#share#On the subject of Israel, Rubio gave Trump a bit of his own medicine, condescendingly suggesting he was simply too ignorant on the subject to know he was wrong.
“I don’t know if Donald realizes this, I’m sure it’s not his intent, but the position you’ve taken is anti-Israel,” Rubio said of Trump’s proclamation that if he were president, the United States would remain neutral in the Israeli–Palestinian conflict.
Rubio also worked to undercut Trump’s claim to be someone who was a success, and who could apply his business acumen to running the country. “If he hadn’t inherited $200 million, you know where Donald Trump would be right now? Selling watches in Manhattan,” he said.
Rubio’s campaign said his performance was meant to show that he could cut down Trump more effectively than Cruz could.
“Our goal tonight was not to knock out Donald Trump. . . . The point is, Ted’s been trying to do this for months and he hasn’t succeeded, and so we wanted to demonstrate that Marco has the ability to prosecute the case against Trump in a way that no other candidate on that stage can do. So rally behind Marco, join our campaign, let’s saddle up, and together we can unify the party, defeat Donald Trump, and defeat Hillary Clinton,” Rubio adviser Todd Harris tells National Review.
It was effective. Despite Cruz’s home-field advantage, he often seemed to fade into the background, disappearing from the screen for long periods of time as his two chief rivals battled it out.
When he did jump in, it was primarily to question Trump’s conservative bona fides. But after the debate, he made a decidedly Harry Reid–like attack on Trump, telling reporters that the fact that Trump had not yet released his tax returns suggested he might be trying to cover up evidence of fraud.
“Listen, if his audits reveal that he committed tax fraud, Republican primary voters deserve to know that now and not in the general election,” Cruz said. “We don’t need an October surprise if the audit reveals there’s something funny in the books.”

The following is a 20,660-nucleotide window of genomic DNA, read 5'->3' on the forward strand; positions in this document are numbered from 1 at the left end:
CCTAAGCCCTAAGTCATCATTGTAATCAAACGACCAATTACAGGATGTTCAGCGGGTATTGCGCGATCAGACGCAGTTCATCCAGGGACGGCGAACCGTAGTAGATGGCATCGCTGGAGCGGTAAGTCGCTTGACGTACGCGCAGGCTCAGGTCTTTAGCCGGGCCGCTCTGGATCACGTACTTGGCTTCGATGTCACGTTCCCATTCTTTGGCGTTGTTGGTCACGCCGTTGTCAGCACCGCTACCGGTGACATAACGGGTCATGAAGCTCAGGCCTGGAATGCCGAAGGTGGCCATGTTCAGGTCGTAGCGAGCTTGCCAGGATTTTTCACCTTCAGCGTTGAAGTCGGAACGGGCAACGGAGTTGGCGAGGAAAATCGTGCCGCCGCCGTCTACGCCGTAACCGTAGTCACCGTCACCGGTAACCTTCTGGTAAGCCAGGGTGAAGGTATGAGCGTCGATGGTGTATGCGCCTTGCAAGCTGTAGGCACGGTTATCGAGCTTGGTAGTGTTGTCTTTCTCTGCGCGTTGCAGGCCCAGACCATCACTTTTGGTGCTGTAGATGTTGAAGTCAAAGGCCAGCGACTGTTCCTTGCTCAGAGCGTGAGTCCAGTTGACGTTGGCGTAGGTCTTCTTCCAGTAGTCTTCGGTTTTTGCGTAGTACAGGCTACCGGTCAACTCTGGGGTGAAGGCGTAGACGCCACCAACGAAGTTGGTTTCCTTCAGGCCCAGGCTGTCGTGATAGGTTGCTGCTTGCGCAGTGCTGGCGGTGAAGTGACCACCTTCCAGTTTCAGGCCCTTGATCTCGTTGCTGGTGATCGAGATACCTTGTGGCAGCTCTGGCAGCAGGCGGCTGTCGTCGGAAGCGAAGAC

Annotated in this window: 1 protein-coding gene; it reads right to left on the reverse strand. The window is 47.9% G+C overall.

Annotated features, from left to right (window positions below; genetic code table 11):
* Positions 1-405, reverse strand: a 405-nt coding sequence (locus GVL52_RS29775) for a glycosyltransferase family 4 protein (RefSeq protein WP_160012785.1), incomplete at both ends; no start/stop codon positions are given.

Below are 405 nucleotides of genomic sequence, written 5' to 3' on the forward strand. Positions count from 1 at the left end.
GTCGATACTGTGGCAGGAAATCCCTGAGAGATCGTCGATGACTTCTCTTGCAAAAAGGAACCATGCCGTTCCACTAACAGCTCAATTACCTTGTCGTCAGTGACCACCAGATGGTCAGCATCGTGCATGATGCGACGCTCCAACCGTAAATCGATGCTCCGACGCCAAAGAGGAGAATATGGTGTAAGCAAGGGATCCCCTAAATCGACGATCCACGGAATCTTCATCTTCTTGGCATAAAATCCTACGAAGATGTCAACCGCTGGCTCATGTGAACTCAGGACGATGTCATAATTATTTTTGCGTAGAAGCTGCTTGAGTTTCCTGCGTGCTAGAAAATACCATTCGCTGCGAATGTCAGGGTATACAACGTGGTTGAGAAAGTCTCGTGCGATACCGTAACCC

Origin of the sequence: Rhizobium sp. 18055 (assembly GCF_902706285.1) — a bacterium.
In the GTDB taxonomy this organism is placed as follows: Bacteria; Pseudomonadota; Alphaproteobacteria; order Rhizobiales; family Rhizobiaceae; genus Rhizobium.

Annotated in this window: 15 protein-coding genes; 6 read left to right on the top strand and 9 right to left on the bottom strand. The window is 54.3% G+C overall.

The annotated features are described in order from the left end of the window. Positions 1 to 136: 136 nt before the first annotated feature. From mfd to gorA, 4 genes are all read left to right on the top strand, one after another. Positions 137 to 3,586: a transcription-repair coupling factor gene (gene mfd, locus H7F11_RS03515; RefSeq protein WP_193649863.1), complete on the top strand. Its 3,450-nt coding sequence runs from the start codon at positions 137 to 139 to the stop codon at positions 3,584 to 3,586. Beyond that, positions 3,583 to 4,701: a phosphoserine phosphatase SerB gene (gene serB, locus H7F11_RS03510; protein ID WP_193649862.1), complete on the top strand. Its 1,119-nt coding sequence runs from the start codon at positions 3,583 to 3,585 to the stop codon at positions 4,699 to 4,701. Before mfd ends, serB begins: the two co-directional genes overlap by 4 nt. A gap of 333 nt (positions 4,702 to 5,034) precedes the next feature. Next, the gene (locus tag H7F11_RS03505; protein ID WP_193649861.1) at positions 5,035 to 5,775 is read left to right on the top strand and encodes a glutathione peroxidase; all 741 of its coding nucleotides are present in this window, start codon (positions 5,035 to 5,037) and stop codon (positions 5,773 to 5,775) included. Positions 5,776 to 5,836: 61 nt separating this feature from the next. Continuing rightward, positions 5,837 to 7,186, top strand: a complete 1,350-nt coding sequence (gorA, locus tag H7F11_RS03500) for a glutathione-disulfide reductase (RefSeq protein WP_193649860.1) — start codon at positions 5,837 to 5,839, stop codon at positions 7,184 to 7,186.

Trump, despite entering with the wind at his back, had a rough night. He spent much of the debate pursing his lips, looking displeased, and interjecting to make condescending remarks about his opponents as they continued to talk over him.
He found himself defending Planned Parenthood — an unpopular position in a Republican primary — saying it did great things for millions of women, but that he would still defund it because it performed abortions.
And he even had his own Jeb Bush moment, when he demanded that Cruz apologize to his sister, a judge, whom Cruz has deemed a liberal in ads. Cruz refused, and Trump looked about as hapless as he made Bush look so many debates ago, when the former Florida governor demanded Trump apologize to his wife, Columba.
The question, of course, is whether any of this matters. Trump has not only survived but thrived in the face of every other attack that has been thrown at him so far. His win in Nevada earlier this week was monumental: He took 45 percent of the vote, easily surpassing his supposed ceiling in the mid 30s.
Rubio and Cruz were as aggressive as they could be in attacking Trump on Thursday. Now, they need to hope that by the time one of them gets a clear shot at the front-runner, it’s not already too late.
— Alexis Levinson is the senior political reporter for National Review.